Millions in danger of delta disaster

There are rising fears that  climate change and extreme weather is placing 31 million people across the world in danger of facing a real threat of devastating flooding.

Researchers from Indiana University have issued a study which warns the world’s deltas are becoming a major cause for concern with no real data ion just how many millions are now living on these deltas.

The researchers warn that the threat from flooding, cyclones, and climate change is growing but the study is the first which has attempted to identify not only the threat but also the level of resilience.

The team, from the university’s Department of Earth and Atmospheric Sciences’, analysis shows that river deltas occupy 0.5 percent of the earth’s land surface, yet they contain 4.5 percent of the global population—a total of 339 million people. Because river deltas form at the ocean at or below sea level, they are highly prone to storm surges, which are expected to occur more frequently due to climate change-fuelled sea-level rise and coastal flooding.

In the study, IU researchers analysed these geographic regions, which include cities like New Orleans, Bangkok, and Shanghai, using a new global dataset to determine how many people live on river deltas, how many are vulnerable to a 100-year storm surge event, and the ability of the deltas to naturally mitigate impacts of climate change.

“River deltas present special challenges for predicting coastal floods that deserve more attention in discussions about the future impacts of climate change,” said IU Distinguished Professor of Anthropology Eduardo Brondizio, a co-author of the study who has been working with rural and urban communities in the Amazon delta for 3 decades. “Our estimates are likely a minimum because the storm surge and flooding models do not account for the compound interactions of the climate impacts, deficient infrastructure, and high population density.”

“To date, no one has successfully quantified the global population on river deltas and assessed the cumulative impacts from climate change,” said Douglas Edmonds, the Malcolm and Sylvia Boyce Chair in the Department of Earth and Atmospheric Sciences and lead author on the study. “Since river deltas have long been recognized as hotspots of population growth, and with increasing impacts from climate change, we realized we needed to properly quantify what the cumulative risks are in river deltas.”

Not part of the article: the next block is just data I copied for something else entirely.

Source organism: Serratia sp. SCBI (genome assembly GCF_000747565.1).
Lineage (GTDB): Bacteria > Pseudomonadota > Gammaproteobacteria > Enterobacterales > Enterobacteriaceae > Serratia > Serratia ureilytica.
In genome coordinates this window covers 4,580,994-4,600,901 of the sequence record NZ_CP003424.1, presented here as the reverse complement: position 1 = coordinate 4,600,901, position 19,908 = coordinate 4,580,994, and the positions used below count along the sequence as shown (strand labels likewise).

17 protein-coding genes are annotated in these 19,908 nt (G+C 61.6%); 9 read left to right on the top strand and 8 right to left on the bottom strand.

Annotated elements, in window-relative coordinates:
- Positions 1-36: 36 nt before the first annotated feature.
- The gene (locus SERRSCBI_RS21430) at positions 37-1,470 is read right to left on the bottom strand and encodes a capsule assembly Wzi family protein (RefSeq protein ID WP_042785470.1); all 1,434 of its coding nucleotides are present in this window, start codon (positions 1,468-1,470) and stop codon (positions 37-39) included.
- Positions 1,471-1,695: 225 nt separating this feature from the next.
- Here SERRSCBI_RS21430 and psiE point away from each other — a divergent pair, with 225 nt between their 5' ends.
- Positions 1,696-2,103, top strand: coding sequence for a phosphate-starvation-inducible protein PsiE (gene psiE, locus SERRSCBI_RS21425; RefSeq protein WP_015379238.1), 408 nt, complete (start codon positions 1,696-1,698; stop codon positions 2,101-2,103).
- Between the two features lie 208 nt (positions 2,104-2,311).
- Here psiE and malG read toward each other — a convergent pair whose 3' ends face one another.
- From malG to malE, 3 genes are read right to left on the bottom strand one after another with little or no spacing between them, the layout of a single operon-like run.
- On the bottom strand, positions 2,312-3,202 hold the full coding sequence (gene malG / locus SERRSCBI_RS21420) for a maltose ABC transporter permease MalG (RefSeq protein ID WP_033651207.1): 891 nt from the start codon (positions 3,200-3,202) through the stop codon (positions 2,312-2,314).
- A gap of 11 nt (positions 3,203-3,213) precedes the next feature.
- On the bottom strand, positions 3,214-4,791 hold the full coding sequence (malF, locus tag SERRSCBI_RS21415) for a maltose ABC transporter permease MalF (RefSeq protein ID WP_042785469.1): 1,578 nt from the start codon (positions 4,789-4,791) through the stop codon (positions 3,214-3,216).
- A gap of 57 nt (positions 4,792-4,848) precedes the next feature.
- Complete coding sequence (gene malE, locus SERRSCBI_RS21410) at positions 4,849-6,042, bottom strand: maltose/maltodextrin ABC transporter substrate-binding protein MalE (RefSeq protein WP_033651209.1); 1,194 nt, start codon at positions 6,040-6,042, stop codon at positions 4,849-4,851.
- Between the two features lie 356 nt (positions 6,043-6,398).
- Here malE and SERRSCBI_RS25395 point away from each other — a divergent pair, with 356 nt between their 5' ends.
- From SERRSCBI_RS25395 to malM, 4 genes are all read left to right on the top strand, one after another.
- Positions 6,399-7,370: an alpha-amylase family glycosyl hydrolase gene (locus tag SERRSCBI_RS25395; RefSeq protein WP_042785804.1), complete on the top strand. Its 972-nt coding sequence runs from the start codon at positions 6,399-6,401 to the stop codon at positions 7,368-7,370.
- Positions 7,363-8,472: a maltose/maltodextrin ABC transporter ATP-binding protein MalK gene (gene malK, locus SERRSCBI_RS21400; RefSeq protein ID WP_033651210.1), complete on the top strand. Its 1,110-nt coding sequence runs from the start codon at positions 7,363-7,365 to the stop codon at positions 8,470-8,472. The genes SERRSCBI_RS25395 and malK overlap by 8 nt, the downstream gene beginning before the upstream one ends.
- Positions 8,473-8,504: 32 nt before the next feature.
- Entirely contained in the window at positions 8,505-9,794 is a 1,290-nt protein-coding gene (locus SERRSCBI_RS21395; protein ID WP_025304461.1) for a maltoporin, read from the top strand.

In addition to the threat of flooding, many of the residents in river deltas are low-income and experience water, soil, and air pollution, poor and subnormal housing infrastructure, and limited access to public services. According to the study, of the 339 million people living on deltas throughout the world, 31 million of these people are living in the 100-year storm surge floodplains. To make matters worse, 92 percent of the 31 million live in developing or least-developed economies. As a result, some of the most disadvantaged populations are among the most at-risk to the impacts of climate change.

“These communities are already dealing with health risks, lack of sanitation and services, poverty, and exposure to flooding and other environmental risks. Climate change is exacerbating all of these issues and creating more impacts,”  Mr Brondizio.

To conduct their study, the researchers created a global dataset of delta populations and areas, aggregating 2,174 delta locations. They then cross-referenced the dataset with a land population count to determine how many people were living in the deltas. To determine the natural mitigation capacity of the deltas, researchers looked at the volume of incoming sediment deposited by rivers and other waterways flowing out to sea. The volume of incoming sediment was compared to the relative area of the delta to determine if the delta would be considered sediment starved and thus unable to naturally mitigate flooding.

“To effectively prepare for more intense future coastal flooding, we need to reframe it as a problem that disproportionately impacts people on river deltas in developing and least-developed economies,” added Mr Edmonds. “We need better models for the climate impacts that are capable of stimulating compound flooding in densely populated areas so that exposure and risk can be mapped to more accurately assess risk and vulnerability.”